Iii-B Overlay NOMA Networks

An illustration of overlay NOMA networks is depicted in the left-hand side of Fig. 3, where a ST helps forward a PT’s signal to a PR, and simultaneously sends its own signals to multiple SRs, by using NOMA principles. The NOMA enabled spectrum sharing protocol is described as follows [10].

  • In the first time slot, the PT sends its primary signal to the PR. The signal is also received by the ST and the SRs.

  • In the second time slot, the ST regenerates the primary signal and superimposes with its own signals by using NOMA. Then ST sends the signal mixture to the PR and SRs.

Compared with traditional NOMA, overlay NOMA needs extra efforts in handling inter-network interference, as follows. Since the PR receives the primary signal in both time slots, it treats secondary signals as noise and decodes the primary signal by using maximal ratio combining (MRC). At a SR, it first decodes the primary signal by using MRC, and then employs SIC to sequentially decode secondary signals until its own signal is retrieved. Several benefits can be obtained from this overlay NOMA network, such that (i) superior spectrum utilization: the underlying spectrum is exploited by simultaneous primary and secondary transmissions, giving efficient two-time-slot communications, and (ii) enhanced reception performance: inter-network interference from the primary network to the secondary network is cancelled at SRs, and primary outage can be largely improved thanks to an increased diversity gain by ST relaying. Therefore, a balanced tradeoff between spectrum efficiency and reception reliability can be achieved.

Fig. 3: Overlay NOMA architectures. Left: overlay NOMA network; right: cooperative overlay NOMA network.

When the primary and secondary networks experience deep fading or shadowing, the PTPR and STSR direct links may have poor channel conditions. To address this problem, we propose to implement a cooperative relay to improve outage performance. The proposed cooperative overlay NOMA network is shown in the right-hand side of Fig. 3. One advantage of the proposed framework is that both PT and ST can share the same relay. In particular, transmissions over the two time slots are as follows.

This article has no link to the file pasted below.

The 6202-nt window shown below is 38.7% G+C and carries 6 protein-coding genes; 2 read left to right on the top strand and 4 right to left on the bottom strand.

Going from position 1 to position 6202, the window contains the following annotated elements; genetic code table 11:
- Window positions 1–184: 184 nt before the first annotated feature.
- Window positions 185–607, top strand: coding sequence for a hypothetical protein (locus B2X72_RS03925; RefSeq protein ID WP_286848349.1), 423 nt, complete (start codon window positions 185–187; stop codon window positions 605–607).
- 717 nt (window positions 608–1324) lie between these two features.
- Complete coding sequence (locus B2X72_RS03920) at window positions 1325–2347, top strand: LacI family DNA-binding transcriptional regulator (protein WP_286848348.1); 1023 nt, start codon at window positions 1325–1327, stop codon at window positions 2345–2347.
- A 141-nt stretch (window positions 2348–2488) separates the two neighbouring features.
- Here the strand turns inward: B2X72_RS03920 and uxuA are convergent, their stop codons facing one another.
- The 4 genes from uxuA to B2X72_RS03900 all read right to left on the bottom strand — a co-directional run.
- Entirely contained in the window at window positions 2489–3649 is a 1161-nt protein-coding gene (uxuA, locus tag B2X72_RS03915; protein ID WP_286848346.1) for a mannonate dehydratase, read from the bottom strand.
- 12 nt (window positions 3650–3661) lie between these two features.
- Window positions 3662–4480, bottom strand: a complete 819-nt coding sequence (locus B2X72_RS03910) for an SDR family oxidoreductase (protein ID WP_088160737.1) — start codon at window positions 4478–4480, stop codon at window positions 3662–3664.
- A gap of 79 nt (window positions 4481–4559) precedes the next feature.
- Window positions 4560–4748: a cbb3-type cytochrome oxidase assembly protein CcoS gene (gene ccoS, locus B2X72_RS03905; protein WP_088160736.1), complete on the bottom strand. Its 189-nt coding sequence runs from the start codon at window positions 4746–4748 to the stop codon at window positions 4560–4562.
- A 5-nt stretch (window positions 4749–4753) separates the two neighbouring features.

• In the first time slot, uplink NOMA is used at the PT and ST where a large power allocation coefficient is assigned to the primary signal due to its high priority [8]. With SIC, the relay performs decoding of the primary and secondary signals sequentially.

  • Based on its decoding result in the first time slot, the relay dynamically selects a proper multiple access mode in the second time slot: (i) if both primary and secondary signals are decoded correctly, downlink NOMA begins immediately, and (ii) if only the primary signal is retrieved, the relay solely forwards the primary signal by conventional OMA.

It is clear that reception reliability of both PR and SRs can be significantly improved by using the relay sharing cooperative overlay NOMA architecture. There are other promising directions in the field of relay sharing cooperative overlay NOMA networks. For example, when multiple relays are available, spatial diversity gains offered by relay selection and/or collaborative relay beamforming can be exploited to further improve the outage performance. Figure 4 (the figure that we used to show performance of cooperative underlay NOMA) illustrates the primary and secondary outage performance of the cooperative/non-cooperative overlay NOMA schemes. Here NOMA user grouping includes the PR (with large power allocation coefficient) and all SRs (with small power allocation coefficients). It is demonstrated that the cooperative overlay NOMA outperforms its non-cooperative counterpart in terms of more reliable primary and secondary transmissions.


Fig. 4: Outage performance of cooperative/non-cooperative NOMA schemes for underlay and overlay paradigms in single-input single-output (SISO) scenario, where “PN” is short for “primary network” and “SN” is short for “secondary network”. All channels experience independent and identically distributed (i.i.d.) Rayleigh fading. For both paradigms, we consider one PR and two NOMA assisted SRs. The target data rate for PR is bps/Hz, and the target data rate for each SR is bps/Hz. For underlay paradigm, the average channel gains from ST to SRs and are 1 and 3, and average channel gain from to SRs is 3. The interference from PT is Gaussian noise with power dB [12]. The power allocation coefficients for the two SRs are 0.8 and 0.2, respectively. For overlay paradigm, the average channel gains are set the same as 2, and the number of relays is . The power allocation coefficients for the PR and the two SRs are set to 0.8, 0.15, and 0.05, respectively

Iii-C CR-NOMA Networks